The number of people needing food assistance is now being estimated at 2,4 million, as opposed to the 1,5 million estimated earlier.
Indications are that up to 3 million people may need of food aid in the country with a huge grain deficit.
Source: Thomson Reuters Foundation - Mon, 8 Feb 2016 13:40 GMT
Author: Andrew Mambondiyani
MUTARE, Zimbabwe, Feb 8 (Thomson Reuters Foundation) - Shylet Mutsago, a 63-year-old who lives near the diamond fields of Marange, cannot hide her anger over how mining in this gem-rich part of eastern Zimbabwe has failed to improve the lives of local people.
Read the full article on the Thomson Reuters Foundation
This Emergency Appeal was launched on 22 January 2016 for CHF 664,073 Swiss francs to enable the IFRC to support the Lesotho Red Cross Society (LRCS) to respond to the food security needs of 4,500 drought affected beneficiaries for six months. The strategy entails the immediate provision of food assistance (carried out through cash transfer programming) and strengthening community livelihoods in three districts of Mafeteng, Thaba Tseka and Qacha’s Nek to allow vulnerable households to meet their basic food needs.
Geneva, 08 February 2016
1. Brief description of the emergency and impact
Zimbabwe experienced a poor 2014/15 agricultural season characterized by dry spells in most parts of the country particularly in Masvingo and Matabeleland North and South Provinces. This has led to losses in agricultural production of an over 60% drop in cereal production as reported by the Ministry of Agriculture Mechanization and Irrigation Development (MAMID). There is also loss of household incomes due to reduced labor opportunities in the agricultural sector.
DUBAI, Feb 7 (Reuters) - South Africa will not declare a national disaster in response to a drought that has hurt agricultural production, the country's deputy minister of agriculture, forestry and fisheries Bheki Cele told Reuters on Sunday
2.8 million Malawians face hunger, prompting relief effort
Focus on basic food security has hampered wider development
Subsidy for small-scale farmers at risk as aid taps run dry
Malawi highlights perils of aid reliance without industrialising
By Ed Stoddard and Mabvuto Banda
LILONGWE, Feb 7 (Reuters) - As she walks along a dirt road in central Malawi, Louise Abale carries her precious maize wrapped in a brightly coloured cloth and balanced on her head.
45 people have died in the storms and floods which have hit parts of northern Mozambique since the start of the current rainy season in October.
Speaking at a Maputo press conference on 5 February, the director of the National Operational Emergency Centre (CENOE), Mauricio Xerinda, said that the deaths were caused by high winds, lightning strikes, and floods resulting from torrential rains.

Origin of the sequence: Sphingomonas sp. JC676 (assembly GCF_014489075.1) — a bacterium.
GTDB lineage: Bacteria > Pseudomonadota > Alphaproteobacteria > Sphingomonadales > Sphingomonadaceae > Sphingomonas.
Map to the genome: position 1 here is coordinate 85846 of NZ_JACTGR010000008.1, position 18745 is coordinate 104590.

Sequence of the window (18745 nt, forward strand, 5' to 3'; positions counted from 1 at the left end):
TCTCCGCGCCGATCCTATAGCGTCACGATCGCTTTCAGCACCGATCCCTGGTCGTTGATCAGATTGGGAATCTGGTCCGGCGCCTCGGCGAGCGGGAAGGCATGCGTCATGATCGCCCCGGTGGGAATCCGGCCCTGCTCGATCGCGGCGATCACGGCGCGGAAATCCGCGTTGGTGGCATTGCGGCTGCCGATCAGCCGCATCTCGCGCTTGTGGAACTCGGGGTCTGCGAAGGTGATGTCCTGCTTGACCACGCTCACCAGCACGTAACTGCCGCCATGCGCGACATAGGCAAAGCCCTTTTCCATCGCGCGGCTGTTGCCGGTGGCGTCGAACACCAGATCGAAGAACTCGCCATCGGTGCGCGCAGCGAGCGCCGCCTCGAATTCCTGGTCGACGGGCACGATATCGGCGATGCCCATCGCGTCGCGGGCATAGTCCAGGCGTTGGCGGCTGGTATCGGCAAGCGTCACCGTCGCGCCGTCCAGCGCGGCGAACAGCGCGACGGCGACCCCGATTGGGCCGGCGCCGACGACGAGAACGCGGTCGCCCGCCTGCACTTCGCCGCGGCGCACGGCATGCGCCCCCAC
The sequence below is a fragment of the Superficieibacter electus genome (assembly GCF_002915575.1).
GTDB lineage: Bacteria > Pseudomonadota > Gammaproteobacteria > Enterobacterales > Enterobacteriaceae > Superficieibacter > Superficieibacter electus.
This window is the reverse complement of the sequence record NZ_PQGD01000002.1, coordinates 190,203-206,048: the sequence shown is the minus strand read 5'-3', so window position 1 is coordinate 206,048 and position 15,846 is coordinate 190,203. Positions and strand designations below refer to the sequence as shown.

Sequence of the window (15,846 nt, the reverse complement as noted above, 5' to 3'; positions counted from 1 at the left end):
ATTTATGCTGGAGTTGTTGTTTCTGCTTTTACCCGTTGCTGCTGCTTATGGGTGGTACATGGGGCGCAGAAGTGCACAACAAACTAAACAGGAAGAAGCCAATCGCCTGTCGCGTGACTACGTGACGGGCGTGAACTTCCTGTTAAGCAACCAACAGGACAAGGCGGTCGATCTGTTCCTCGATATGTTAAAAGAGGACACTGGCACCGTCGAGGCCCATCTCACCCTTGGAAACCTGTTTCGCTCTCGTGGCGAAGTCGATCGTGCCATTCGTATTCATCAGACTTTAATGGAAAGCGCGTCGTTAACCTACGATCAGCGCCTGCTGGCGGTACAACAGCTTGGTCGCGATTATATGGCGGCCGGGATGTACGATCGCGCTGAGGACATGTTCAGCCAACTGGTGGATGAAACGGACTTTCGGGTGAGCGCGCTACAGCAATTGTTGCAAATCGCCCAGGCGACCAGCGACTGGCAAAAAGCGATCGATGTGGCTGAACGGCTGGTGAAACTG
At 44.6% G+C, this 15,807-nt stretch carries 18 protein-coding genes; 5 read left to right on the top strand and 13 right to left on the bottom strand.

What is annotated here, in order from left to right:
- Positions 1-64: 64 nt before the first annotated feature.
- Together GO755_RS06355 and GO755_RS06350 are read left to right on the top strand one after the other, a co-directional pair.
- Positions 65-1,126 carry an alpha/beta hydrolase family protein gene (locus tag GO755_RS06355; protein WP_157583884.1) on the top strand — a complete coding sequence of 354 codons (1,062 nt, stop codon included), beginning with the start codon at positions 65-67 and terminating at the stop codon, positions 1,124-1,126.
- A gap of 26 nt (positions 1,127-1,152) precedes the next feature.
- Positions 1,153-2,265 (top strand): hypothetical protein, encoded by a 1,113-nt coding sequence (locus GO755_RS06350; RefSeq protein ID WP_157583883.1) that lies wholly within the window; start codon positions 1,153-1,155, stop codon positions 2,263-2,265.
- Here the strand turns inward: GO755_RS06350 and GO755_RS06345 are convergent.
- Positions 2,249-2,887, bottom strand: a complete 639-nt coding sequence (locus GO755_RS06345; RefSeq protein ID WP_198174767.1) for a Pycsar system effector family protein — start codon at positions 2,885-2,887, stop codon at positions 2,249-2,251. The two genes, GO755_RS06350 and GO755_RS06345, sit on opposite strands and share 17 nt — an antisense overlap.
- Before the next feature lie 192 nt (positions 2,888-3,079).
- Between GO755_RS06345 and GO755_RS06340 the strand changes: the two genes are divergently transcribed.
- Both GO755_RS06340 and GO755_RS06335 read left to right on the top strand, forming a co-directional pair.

Since October, the number of people affected by flooding is around 26,000. Over this period, 1,202 houses have been destroyed and a further 3,941 have been damaged.
Luanda - Two water distribution centres in Luanda Province, namely in the localities of Marçal and Cazenga, which have been receiving repair works, are scheduled to start functioning this year, guaranteed last Thursday the secretary of State for Water, Luís Filipe da Silva.
Speaking to the press, in the end of the inauguration ceremony of the water distribution centre of Maianga ward, in Luanda City, Luís Filipe da Silva informed that the Marçal and Cazenga water distribution centres are being expanded and some equipment are being replaced.
Caxito - The implementation of the Water for All projects in the country has reached 63 percent
This was said Thursday in Caxito, northern Bengo province, by the minister of Energy and Water, João Baptista Borges.
João Baptista Borges said the Water for All that is directly run by the head of State is being taken to all rural areas, to cater for 80 percent of the population, that is, about six million people.
Zimbabwe's President Robert Mugabe has declared a state of disaster in rural parts of the country hit by a drought.
An estimated 2.4 million people are now in need of food aid, more than a quarter of the population.
Read the story on the BBC
The Malawi Vulnerability Assessment Committee December 2015 report identifies additional 32,390 food insecure people in Blantyre, Mangochi, Dedza and Mzimba districts and recommends humanitarian assistance extension to from March to April 2016, funds permitting.
Africa Weather Hazards